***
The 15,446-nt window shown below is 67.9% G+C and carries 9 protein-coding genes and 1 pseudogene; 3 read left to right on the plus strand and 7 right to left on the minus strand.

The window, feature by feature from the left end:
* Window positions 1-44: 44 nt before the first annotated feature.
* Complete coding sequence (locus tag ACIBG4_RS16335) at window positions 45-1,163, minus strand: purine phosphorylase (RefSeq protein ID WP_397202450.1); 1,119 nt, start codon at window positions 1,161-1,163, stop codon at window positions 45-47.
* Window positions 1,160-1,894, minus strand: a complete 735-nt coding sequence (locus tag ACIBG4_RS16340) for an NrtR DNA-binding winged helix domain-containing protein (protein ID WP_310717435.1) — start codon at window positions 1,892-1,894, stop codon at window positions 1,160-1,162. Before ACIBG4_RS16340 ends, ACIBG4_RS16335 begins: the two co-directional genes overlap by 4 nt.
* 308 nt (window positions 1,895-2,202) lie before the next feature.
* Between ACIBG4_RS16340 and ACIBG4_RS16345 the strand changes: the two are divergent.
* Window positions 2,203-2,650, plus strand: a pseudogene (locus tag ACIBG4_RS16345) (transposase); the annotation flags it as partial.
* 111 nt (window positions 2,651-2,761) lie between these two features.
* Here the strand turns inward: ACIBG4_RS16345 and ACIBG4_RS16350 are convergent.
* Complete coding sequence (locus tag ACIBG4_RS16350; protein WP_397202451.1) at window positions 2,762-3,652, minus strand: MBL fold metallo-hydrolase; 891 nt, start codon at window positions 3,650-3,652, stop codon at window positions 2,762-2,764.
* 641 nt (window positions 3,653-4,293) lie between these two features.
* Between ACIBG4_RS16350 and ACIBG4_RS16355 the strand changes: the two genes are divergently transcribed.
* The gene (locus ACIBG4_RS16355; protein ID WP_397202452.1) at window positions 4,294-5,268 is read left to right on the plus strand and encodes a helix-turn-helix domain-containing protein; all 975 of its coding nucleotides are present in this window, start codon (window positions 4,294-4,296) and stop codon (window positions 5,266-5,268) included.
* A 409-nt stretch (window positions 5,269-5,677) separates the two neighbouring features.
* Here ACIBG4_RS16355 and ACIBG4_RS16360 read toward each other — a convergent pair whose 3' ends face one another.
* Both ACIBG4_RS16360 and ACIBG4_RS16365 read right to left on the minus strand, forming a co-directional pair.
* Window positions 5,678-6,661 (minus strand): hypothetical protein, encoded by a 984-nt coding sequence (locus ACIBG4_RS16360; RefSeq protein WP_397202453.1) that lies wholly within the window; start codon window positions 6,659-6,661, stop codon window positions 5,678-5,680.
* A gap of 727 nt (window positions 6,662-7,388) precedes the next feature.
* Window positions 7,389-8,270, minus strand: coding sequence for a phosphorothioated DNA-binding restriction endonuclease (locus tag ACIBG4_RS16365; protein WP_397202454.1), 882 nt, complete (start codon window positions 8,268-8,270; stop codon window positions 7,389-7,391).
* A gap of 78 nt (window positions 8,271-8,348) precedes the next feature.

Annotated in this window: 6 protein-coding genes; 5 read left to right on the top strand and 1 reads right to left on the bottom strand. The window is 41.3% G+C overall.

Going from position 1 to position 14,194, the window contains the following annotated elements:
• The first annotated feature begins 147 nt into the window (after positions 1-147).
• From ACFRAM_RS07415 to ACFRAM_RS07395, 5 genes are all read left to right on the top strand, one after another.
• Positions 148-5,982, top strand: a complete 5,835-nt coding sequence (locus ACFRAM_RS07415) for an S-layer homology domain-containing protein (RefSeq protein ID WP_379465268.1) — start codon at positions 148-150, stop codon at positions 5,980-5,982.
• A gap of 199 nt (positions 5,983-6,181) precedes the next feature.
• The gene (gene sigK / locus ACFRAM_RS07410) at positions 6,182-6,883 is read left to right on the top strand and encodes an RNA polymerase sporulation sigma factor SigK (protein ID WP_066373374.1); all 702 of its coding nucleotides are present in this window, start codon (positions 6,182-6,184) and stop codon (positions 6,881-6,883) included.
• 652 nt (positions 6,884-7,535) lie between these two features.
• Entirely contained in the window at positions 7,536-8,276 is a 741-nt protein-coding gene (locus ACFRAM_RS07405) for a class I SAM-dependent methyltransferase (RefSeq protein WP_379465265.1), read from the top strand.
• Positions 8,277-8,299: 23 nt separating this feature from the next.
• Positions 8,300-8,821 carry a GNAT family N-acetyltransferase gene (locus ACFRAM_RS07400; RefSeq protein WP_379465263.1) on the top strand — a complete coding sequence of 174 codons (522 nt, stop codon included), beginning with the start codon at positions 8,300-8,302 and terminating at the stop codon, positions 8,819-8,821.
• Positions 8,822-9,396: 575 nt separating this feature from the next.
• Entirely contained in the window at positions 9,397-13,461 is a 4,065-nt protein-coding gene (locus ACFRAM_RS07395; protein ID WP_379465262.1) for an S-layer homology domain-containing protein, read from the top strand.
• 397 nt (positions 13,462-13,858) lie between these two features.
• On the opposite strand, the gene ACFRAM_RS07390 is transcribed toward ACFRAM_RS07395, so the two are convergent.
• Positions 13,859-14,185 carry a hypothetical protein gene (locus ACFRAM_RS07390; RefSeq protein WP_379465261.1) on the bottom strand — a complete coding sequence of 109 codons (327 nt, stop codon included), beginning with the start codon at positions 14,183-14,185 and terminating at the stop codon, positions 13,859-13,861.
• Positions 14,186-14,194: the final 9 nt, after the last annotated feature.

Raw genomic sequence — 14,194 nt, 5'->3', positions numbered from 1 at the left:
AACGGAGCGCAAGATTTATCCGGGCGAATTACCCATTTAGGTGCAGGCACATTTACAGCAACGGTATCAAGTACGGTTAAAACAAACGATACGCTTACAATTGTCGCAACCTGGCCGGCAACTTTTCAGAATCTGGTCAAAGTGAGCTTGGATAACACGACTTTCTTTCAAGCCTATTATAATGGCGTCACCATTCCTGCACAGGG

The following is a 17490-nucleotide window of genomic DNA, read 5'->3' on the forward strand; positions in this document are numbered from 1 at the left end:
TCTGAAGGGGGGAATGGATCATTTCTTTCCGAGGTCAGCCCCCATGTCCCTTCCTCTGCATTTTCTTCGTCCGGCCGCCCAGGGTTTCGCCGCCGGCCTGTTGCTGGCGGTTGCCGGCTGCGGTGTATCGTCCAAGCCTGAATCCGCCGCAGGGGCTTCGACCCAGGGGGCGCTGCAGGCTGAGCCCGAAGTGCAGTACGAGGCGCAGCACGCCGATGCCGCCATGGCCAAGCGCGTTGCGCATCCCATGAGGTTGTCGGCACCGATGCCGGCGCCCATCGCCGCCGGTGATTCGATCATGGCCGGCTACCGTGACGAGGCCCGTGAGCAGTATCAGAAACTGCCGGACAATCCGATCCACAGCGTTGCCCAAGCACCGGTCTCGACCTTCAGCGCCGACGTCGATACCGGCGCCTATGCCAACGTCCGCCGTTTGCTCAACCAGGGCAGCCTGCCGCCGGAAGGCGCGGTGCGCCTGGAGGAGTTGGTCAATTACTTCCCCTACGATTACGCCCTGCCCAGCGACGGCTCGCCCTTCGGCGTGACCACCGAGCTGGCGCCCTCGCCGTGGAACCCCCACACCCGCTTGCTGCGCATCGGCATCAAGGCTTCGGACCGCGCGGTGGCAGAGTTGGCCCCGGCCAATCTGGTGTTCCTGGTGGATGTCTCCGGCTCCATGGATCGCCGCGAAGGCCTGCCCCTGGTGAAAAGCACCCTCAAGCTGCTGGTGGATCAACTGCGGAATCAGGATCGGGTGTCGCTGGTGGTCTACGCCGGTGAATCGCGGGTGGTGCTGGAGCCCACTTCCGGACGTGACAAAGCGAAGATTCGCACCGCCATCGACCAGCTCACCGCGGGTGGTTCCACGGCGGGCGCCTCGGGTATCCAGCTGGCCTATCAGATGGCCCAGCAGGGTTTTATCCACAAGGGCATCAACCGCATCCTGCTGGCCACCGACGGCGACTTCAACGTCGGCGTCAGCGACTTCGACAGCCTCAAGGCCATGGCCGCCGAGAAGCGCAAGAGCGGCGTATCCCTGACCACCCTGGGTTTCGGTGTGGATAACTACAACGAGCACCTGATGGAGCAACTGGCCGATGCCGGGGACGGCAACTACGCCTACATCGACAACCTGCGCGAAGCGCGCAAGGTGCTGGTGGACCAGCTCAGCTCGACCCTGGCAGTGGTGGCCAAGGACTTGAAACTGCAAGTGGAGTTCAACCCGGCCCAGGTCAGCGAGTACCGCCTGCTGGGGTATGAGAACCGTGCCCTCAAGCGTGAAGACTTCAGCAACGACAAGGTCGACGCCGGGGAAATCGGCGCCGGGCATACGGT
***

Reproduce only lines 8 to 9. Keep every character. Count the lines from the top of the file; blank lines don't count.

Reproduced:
* Window positions 2,203-2,650, plus strand: a pseudogene (locus tag ACIBG4_RS16345) (transposase); the annotation flags it as partial.
* 111 nt (window positions 2,651-2,761) lie between these two features.